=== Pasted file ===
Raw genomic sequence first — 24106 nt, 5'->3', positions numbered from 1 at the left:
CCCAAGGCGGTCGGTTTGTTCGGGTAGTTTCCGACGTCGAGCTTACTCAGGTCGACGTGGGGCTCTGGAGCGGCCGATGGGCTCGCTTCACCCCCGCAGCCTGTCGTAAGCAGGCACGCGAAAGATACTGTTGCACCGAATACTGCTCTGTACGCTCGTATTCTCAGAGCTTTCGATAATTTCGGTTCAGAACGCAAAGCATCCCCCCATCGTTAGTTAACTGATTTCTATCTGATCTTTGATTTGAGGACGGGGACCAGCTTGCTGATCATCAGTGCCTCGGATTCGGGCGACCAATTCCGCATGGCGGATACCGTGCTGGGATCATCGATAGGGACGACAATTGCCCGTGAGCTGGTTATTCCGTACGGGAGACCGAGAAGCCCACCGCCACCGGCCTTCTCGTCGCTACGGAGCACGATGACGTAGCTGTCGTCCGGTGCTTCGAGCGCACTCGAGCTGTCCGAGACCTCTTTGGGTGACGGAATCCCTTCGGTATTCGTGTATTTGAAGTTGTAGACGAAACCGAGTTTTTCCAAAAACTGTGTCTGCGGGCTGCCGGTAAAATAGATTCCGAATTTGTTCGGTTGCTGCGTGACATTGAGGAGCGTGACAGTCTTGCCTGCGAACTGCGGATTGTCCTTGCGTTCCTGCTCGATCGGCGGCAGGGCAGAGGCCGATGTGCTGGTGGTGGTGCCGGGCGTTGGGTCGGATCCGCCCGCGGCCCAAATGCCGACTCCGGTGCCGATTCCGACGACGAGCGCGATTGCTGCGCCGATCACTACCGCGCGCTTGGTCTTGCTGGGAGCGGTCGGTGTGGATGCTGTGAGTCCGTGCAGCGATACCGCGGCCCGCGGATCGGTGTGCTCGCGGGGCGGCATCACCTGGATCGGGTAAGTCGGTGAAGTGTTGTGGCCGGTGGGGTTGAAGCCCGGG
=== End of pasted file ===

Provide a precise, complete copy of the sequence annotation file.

Raw genomic sequence first — 24106 nt, 5'->3', positions numbered from 1 at the left:
CCCAAGGCGGTCGGTTTGTTCGGGTAGTTTCCGACGTCGAGCTTACTCAGGTCGACGTGGGGCTCTGGAGCGGCCGATGGGCTCGCTTCACCCCCGCAGCCTGTCGTAAGCAGGCACGCGAAAGATACTGTTGCACCGAATACTGCTCTGTACGCTCGTATTCTCAGAGCTTTCGATAATTTCGGTTCAGAACGCAAAGCATCCCCCCATCGTTAGTTAACTGATTTCTATCTGATCTTTGATTTGAGGACGGGGACCAGCTTGCTGATCATCAGTGCCTCGGATTCGGGCGACCAATTCCGCATGGCGGATACCGTGCTGGGATCATCGATAGGGACGACAATTGCCCGTGAGCTGGTTATTCCGTACGGGAGACCGAGAAGCCCACCGCCACCGGCCTTCTCGTCGCTACGGAGCACGATGACGTAGCTGTCGTCCGGTGCTTCGAGCGCACTCGAGCTGTCCGAGACCTCTTTGGGTGACGGAATCCCTTCGGTATTCGTGTATTTGAAGTTGTAGACGAAACCGAGTTTTTCCAAAAACTGTGTCTGCGGGCTGCCGGTAAAATAGATTCCGAATTTGTTCGGTTGCTGCGTGACATTGAGGAGCGTGACAGTCTTGCCTGCGAACTGCGGATTGTCCTTGCGTTCCTGCTCGATCGGCGGCAGGGCAGAGGCCGATGTGCTGGTGGTGGTGCCGGGCGTTGGGTCGGATCCGCCCGCGGCCCAAATGCCGACTCCGGTGCCGATTCCGACGACGAGCGCGATTGCTGCGCCGATCACTACCGCGCGCTTGGTCTTGCTGGGAGCGGTCGGTGTGGATGCTGTGAGTCCGTGCAGCGATACCGCGGCCCGCGGATCGGTGTGCTCGCGGGGCGGCATCACCTGGATCGGGTAAGTCGGTGAAGTGTTGTGGCCGGTGGGGTTGAAGCCCGGG